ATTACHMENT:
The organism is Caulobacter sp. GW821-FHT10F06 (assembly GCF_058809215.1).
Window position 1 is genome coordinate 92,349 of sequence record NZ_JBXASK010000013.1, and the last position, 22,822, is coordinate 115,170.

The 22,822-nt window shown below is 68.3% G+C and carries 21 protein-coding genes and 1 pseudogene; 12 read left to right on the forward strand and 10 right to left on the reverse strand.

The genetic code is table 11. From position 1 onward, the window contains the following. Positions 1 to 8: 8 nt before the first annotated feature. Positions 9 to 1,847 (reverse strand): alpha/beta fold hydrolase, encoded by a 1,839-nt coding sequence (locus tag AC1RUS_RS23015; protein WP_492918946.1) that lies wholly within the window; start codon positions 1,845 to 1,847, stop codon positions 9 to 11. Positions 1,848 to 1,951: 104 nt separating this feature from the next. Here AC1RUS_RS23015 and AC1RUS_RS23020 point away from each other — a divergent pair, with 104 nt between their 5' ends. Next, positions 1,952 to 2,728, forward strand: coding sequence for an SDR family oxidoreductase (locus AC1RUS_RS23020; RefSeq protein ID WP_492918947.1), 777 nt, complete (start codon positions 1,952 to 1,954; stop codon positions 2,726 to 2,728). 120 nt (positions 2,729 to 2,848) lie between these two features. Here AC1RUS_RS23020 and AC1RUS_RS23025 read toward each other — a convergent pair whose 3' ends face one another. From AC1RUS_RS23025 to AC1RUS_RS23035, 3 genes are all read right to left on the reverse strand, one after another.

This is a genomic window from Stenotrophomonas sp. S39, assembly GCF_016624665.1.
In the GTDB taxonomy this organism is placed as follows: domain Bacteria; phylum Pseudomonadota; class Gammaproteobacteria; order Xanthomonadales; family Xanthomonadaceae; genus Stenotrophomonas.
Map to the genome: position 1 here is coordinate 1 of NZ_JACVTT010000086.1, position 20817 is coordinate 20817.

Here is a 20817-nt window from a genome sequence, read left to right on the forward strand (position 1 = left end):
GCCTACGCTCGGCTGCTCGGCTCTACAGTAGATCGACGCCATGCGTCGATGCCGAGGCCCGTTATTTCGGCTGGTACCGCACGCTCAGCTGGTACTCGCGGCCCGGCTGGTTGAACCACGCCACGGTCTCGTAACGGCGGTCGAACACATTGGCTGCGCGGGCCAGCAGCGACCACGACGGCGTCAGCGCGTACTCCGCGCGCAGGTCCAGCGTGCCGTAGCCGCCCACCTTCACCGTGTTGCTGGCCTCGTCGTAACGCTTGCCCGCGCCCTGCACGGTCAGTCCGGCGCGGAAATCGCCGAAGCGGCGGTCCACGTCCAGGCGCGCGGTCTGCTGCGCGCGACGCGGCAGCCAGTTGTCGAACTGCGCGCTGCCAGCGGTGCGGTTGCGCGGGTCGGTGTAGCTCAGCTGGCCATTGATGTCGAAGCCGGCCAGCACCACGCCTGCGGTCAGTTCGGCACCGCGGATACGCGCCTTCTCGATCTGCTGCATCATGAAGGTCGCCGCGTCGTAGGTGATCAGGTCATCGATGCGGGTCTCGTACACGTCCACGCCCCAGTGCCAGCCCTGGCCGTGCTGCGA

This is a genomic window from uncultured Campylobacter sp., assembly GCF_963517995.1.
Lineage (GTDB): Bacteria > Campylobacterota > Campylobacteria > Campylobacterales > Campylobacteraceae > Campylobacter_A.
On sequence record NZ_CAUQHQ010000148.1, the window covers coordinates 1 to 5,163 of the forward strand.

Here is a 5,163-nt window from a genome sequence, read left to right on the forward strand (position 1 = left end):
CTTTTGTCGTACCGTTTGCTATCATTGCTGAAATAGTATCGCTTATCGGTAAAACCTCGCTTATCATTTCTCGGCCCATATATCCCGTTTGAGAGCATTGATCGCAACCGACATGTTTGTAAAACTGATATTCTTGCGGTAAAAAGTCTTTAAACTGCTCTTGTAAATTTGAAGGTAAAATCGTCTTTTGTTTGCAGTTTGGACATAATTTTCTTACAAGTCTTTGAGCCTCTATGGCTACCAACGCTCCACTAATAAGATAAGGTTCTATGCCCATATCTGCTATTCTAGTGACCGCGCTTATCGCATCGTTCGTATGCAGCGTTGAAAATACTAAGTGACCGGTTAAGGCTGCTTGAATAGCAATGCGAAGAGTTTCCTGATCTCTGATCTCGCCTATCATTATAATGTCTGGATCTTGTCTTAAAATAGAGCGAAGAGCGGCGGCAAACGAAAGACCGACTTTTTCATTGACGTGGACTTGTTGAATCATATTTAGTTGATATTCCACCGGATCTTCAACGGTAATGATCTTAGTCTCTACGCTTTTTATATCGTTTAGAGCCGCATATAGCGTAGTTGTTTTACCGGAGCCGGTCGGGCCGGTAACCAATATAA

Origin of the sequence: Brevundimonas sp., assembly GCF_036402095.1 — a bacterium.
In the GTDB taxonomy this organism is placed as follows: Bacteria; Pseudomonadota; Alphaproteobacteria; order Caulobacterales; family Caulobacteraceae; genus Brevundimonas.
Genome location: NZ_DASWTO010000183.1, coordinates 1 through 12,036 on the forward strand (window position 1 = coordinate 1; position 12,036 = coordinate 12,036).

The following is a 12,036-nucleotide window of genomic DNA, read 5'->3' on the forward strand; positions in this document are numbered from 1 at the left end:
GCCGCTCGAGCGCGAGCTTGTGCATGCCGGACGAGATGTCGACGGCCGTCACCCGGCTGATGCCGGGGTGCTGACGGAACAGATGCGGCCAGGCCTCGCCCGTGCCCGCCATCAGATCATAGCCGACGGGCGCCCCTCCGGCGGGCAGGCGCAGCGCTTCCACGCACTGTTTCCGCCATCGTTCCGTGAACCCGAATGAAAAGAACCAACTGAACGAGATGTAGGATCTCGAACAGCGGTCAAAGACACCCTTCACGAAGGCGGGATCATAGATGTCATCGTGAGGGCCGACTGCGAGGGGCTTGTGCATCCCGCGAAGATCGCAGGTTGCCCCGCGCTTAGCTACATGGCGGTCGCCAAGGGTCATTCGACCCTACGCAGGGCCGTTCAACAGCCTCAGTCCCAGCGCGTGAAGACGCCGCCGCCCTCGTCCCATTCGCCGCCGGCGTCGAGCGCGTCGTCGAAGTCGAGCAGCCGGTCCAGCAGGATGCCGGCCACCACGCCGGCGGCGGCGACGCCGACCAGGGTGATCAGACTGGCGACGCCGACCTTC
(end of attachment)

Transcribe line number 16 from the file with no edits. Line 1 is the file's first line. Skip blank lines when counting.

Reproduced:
In the GTDB taxonomy this organism is placed as follows: Bacteria; Pseudomonadota; Alphaproteobacteria; order Caulobacterales; family Caulobacteraceae; genus Brevundimonas.